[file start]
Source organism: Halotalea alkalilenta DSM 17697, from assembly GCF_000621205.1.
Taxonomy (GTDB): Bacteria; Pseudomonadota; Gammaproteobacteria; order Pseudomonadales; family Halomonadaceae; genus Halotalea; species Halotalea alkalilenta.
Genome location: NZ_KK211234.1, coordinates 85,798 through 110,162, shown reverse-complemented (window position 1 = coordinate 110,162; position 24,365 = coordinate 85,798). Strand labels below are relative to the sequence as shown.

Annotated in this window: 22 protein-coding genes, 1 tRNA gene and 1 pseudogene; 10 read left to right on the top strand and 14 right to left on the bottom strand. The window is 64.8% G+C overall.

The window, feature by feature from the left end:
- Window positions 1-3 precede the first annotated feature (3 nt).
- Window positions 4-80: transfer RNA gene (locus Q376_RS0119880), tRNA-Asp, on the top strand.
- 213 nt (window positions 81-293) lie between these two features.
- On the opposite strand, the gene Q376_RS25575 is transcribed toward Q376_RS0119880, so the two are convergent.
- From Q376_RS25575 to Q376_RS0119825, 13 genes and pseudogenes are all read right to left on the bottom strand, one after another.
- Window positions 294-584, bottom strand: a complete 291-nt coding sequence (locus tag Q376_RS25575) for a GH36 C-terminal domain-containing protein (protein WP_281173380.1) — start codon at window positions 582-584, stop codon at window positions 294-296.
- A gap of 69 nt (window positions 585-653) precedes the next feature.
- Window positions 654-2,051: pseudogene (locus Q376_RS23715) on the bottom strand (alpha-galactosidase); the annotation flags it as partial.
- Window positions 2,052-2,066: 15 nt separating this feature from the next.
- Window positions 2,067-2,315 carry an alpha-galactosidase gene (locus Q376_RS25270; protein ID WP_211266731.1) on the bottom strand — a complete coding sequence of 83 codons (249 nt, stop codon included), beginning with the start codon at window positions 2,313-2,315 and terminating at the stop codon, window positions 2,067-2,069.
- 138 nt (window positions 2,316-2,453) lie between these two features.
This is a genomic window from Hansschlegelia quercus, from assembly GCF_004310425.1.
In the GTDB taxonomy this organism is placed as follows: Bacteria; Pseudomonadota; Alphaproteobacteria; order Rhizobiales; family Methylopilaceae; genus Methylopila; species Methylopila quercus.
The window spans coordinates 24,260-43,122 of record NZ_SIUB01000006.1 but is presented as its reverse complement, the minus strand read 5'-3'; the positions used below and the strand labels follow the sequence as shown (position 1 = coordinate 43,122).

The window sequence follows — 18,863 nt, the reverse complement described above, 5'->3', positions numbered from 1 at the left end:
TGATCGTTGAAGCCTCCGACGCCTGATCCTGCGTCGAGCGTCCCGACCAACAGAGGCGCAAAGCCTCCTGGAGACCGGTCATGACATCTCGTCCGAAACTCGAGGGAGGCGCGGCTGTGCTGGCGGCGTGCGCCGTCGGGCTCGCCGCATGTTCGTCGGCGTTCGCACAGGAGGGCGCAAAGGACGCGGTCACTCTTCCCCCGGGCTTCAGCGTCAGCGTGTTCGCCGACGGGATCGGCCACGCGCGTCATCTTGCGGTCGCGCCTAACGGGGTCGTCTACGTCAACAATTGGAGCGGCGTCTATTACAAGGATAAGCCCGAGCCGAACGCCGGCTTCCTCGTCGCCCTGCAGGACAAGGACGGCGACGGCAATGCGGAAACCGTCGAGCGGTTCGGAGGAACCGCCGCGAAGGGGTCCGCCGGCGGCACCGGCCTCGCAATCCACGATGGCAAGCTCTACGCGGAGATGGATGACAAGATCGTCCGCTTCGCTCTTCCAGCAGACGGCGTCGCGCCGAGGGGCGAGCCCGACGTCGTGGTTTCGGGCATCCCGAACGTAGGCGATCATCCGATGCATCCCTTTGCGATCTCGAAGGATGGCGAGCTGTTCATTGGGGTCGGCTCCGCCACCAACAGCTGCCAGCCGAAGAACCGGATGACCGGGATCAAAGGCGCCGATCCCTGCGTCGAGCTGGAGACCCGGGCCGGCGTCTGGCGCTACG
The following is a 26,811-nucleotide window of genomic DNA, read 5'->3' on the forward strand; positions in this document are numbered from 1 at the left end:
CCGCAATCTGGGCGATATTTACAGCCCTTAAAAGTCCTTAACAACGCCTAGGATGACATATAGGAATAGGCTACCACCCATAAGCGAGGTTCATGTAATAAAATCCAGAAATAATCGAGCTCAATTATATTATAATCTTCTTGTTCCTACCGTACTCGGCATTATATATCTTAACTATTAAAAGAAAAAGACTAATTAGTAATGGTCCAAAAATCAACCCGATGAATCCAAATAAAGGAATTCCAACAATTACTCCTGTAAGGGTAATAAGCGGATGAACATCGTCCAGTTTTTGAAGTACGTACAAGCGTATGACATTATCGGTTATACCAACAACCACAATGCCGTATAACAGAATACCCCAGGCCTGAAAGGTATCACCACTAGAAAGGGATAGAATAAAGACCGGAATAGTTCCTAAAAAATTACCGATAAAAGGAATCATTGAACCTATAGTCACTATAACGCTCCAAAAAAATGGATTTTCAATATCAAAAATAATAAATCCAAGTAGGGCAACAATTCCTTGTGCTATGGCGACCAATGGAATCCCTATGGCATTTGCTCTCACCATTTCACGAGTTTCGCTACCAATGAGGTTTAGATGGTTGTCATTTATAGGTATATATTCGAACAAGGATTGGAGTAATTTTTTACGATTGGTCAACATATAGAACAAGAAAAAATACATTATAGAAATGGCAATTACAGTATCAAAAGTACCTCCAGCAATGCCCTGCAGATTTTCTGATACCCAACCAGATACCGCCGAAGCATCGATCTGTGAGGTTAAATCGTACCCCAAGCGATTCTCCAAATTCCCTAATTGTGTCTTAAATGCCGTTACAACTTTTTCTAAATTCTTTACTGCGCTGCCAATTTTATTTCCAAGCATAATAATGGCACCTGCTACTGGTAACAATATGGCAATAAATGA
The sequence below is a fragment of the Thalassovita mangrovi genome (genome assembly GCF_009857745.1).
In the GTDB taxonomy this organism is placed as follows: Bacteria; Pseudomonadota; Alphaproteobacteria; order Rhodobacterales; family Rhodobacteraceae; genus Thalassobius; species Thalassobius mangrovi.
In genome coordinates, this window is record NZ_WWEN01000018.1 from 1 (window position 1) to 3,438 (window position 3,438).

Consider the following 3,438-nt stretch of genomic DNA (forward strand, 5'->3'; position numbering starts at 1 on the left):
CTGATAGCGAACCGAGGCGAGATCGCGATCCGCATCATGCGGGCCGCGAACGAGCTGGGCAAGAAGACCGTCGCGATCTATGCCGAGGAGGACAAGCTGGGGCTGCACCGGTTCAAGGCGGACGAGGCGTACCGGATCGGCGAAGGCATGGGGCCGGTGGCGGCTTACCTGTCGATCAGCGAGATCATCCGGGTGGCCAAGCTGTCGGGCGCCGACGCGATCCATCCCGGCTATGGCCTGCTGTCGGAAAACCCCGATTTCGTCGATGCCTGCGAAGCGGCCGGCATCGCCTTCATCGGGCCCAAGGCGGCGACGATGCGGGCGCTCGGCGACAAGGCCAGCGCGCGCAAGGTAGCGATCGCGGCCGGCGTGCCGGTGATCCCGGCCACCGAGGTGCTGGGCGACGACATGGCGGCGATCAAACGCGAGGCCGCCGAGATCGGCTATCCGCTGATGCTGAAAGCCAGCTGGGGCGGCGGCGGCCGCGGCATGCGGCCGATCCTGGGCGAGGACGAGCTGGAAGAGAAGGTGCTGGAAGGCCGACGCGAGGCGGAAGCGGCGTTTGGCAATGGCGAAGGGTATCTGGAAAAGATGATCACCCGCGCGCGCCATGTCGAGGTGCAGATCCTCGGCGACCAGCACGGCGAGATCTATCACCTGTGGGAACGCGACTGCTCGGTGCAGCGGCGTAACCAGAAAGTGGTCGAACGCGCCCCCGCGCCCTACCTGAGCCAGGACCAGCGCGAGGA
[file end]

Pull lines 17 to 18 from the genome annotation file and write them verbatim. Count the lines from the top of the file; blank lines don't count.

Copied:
This is a genomic window from Hansschlegelia quercus, from assembly GCF_004310425.1.
In the GTDB taxonomy this organism is placed as follows: Bacteria; Pseudomonadota; Alphaproteobacteria; order Rhizobiales; family Methylopilaceae; genus Methylopila; species Methylopila quercus.